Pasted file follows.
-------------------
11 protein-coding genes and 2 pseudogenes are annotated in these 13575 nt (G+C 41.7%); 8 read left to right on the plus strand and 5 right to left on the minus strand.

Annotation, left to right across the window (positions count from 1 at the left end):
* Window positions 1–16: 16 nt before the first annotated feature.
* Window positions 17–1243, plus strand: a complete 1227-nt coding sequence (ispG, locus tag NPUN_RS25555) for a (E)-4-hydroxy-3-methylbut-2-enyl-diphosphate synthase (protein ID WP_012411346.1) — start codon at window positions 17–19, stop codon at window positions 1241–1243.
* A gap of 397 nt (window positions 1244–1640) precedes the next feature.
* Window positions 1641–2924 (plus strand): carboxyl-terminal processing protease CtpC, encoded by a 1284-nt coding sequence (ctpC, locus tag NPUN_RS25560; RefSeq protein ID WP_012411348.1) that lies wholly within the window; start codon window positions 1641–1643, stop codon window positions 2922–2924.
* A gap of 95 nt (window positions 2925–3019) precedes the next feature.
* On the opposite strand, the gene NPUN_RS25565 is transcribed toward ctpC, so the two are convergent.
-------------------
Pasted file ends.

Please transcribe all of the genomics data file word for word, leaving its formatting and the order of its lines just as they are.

11 protein-coding genes and 2 pseudogenes are annotated in these 13575 nt (G+C 41.7%); 8 read left to right on the plus strand and 5 right to left on the minus strand.

Annotation, left to right across the window (positions count from 1 at the left end):
* Window positions 1–16: 16 nt before the first annotated feature.
* Window positions 17–1243, plus strand: a complete 1227-nt coding sequence (ispG, locus tag NPUN_RS25555) for a (E)-4-hydroxy-3-methylbut-2-enyl-diphosphate synthase (protein ID WP_012411346.1) — start codon at window positions 17–19, stop codon at window positions 1241–1243.
* A gap of 397 nt (window positions 1244–1640) precedes the next feature.
* Window positions 1641–2924 (plus strand): carboxyl-terminal processing protease CtpC, encoded by a 1284-nt coding sequence (ctpC, locus tag NPUN_RS25560; RefSeq protein ID WP_012411348.1) that lies wholly within the window; start codon window positions 1641–1643, stop codon window positions 2922–2924.
* A gap of 95 nt (window positions 2925–3019) precedes the next feature.
* On the opposite strand, the gene NPUN_RS25565 is transcribed toward ctpC, so the two are convergent.